Public-private partnerships (PPPs) are an increasingly common way to fund new construction. But what are they, exactly, and in what circumstances are they appropriate?
A PPP, also known as a concession in some cases, is broadly defined as an agreement between a public and private entity where, as Brookings put it in a 2014 report, the parties share in the risks and rewards of the project. They range from small scale community partnerships, for example when a private developer agrees to take on the risk of renovating a historic building in exchange for some form of reward at the end, or large billion dollar projects, like the 95 Express lanes south of the Capital Beltway.
The Brookings report emphasises how PPPs can be beneficial for things like getting a project done more quickly or with guaranteed maintenance standards for the life of the asset, but also notes that they are not always the cheapest option compared to government entities simply taking on a project themselves. These tradeoffs must be weighed ahead of any potential PPP deal with the granting jurisdiction deciding what works best in its case.
“PPPs are rarely the lowest-cost way to procure infrastructure,” writes the think tank. “[But] a well-structured PPP can deliver better value for the public dollar.”
Brookings outlines four scenarios where PPPs work well: when the public sector entity has funding or debt constraints, when a project can benefit from private sector expertise, when a private company can bring value for money benefits like lower costs over the life of an asset or when the project involves assets outside the public entity’s core mission.
At least five projects in the Washington region have benefitted from the circumstances being right for a PPP: Virginia Department of Transportation’s (VDOT) high-occupancy toll (HOT) lanes on the Beltway, I-95 from Alexandria to Stafford County and I-66 from the Beltway to Haymarket, the Maryland Transit Authority’s Purple Line light rail, and the Maryland Port Administration’s Seagirt container terminal expansion in Baltimore.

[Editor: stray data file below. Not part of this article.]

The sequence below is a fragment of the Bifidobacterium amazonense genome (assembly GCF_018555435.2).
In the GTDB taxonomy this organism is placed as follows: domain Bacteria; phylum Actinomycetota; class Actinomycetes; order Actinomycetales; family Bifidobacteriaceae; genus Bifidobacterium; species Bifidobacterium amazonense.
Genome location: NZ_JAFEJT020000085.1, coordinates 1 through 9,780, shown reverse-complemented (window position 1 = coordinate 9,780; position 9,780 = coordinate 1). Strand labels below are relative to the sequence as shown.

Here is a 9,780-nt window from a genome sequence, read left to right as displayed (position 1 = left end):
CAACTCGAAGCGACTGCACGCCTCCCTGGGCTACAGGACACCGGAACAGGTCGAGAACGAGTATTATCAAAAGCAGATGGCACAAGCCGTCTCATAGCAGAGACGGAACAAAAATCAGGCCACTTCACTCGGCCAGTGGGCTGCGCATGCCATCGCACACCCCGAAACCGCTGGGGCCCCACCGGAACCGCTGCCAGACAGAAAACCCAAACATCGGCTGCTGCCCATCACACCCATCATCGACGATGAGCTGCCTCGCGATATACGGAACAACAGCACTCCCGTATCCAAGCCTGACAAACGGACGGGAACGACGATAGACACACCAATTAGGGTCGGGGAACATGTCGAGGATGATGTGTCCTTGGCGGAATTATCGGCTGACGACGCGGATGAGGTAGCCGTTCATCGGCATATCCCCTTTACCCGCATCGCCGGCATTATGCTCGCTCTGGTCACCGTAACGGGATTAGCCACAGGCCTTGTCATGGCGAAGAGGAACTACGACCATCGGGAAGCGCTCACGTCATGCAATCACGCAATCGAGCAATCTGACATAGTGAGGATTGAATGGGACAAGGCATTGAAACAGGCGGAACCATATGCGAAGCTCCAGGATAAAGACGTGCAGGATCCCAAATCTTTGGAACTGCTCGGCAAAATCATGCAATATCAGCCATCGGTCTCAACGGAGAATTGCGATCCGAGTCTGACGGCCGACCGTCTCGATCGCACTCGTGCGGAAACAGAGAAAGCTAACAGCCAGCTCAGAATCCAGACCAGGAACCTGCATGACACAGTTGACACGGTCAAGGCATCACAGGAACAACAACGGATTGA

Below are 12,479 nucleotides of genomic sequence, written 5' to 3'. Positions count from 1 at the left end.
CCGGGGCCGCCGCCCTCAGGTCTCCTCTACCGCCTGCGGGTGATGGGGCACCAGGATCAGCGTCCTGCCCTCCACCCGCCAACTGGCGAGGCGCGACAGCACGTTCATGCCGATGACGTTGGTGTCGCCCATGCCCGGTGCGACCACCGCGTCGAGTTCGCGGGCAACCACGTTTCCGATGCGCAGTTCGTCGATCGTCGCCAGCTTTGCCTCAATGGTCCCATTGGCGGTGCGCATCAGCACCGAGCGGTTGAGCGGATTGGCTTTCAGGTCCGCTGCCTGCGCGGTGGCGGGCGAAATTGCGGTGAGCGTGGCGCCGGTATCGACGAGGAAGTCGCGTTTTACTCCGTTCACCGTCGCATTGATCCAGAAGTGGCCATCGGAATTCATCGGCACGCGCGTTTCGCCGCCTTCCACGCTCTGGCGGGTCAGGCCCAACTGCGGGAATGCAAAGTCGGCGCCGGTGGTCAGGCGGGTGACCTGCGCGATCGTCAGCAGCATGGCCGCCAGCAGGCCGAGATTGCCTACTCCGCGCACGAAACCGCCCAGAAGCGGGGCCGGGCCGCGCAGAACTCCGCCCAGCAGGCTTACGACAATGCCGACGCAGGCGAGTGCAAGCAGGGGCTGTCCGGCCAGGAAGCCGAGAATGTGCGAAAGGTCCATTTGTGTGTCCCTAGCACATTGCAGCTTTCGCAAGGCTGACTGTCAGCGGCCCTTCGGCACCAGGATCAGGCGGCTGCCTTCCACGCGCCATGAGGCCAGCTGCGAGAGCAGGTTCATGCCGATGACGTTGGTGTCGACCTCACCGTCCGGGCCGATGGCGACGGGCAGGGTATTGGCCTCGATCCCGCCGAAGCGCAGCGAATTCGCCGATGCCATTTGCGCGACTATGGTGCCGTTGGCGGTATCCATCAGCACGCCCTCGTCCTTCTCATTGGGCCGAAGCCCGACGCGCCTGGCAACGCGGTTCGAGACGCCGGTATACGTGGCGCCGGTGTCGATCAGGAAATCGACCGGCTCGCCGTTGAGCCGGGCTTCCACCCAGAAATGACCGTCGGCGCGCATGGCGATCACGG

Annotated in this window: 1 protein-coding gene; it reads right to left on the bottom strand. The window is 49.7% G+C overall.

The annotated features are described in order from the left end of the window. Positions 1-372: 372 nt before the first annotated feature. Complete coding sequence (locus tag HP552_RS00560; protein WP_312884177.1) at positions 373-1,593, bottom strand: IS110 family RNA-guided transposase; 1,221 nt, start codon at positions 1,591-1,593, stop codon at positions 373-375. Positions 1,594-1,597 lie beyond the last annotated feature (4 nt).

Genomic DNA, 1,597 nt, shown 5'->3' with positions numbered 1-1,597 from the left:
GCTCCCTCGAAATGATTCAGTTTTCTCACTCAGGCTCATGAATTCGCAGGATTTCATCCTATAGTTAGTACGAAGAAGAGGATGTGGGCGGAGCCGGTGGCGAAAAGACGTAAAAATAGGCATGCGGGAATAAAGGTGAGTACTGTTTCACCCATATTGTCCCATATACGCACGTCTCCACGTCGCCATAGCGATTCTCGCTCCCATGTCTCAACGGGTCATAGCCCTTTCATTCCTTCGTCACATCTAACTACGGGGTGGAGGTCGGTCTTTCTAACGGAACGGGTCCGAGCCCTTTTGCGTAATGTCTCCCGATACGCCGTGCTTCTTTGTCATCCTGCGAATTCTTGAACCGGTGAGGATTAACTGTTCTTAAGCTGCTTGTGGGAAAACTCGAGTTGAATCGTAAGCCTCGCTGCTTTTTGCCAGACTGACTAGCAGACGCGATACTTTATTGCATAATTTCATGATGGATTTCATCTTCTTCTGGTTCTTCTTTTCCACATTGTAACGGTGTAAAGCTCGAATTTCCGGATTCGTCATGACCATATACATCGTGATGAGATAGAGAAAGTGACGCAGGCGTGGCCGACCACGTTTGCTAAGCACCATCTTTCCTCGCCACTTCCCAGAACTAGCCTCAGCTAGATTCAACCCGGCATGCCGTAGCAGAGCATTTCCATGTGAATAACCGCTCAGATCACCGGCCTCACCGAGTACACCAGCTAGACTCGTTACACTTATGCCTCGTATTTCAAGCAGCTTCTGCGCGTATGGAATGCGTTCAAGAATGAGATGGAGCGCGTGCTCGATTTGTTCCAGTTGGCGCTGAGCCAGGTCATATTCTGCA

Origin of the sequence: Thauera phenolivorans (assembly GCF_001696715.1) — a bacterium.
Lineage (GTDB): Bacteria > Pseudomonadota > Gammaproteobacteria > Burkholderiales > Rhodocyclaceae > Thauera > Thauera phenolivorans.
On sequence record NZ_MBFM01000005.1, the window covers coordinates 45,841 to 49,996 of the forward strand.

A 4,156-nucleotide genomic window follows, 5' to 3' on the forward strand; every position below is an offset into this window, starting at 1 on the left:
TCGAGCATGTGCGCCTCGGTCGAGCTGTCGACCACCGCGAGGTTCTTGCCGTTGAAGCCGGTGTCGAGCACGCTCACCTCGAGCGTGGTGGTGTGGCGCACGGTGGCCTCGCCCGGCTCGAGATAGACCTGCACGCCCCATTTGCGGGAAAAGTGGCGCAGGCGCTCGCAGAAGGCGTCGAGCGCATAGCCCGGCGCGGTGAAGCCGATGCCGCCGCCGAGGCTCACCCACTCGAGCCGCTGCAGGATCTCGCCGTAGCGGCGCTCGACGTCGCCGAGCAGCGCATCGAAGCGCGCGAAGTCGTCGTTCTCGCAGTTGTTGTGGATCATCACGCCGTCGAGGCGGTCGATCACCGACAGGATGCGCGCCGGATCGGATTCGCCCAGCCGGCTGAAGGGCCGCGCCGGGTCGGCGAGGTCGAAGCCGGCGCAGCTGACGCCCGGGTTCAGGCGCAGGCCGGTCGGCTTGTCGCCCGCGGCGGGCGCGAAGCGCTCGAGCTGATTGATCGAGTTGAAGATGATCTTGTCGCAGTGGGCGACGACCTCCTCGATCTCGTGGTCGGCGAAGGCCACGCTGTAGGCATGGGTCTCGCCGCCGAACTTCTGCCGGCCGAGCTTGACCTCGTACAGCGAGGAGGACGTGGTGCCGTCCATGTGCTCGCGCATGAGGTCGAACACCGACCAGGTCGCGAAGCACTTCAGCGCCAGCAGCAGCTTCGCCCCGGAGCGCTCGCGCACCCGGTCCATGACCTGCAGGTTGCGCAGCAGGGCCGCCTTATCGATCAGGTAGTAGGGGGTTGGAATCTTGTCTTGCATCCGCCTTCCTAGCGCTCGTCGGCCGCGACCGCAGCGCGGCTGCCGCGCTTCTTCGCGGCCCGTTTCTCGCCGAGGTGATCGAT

A PPP helped build a new courthouse in Long Beach, California…
A key part of any PPP is deciding whether the public or private entity assumes more financial risk. Deals have to strike a balance between the risks a private investor is willing to take on and what the public is willing to give up. Brookings cites an array of arrangements that range from the private sector only being responsible for construction of a project to where it has a long-term financial interest in its success.
The Long Beach Courthouse concession is an example of where a PPP was valuable to a public entity with funding constraints. California officials used a concession to replace an obsolete courthouse with one where the private sector took responsibility for both the financing and the long-term upkeep of the facility.
In the case of Long Beach, California passed as much financial risk and responsibility to the private sector as is possible under a PPP structure. In exchange, it will pay the concessionaire to keep the building running and in good repair for the life of the contract - eliminating the possibility of maintenance going unfunded as it has in the past with the state’s notoriously volatile budget cycles.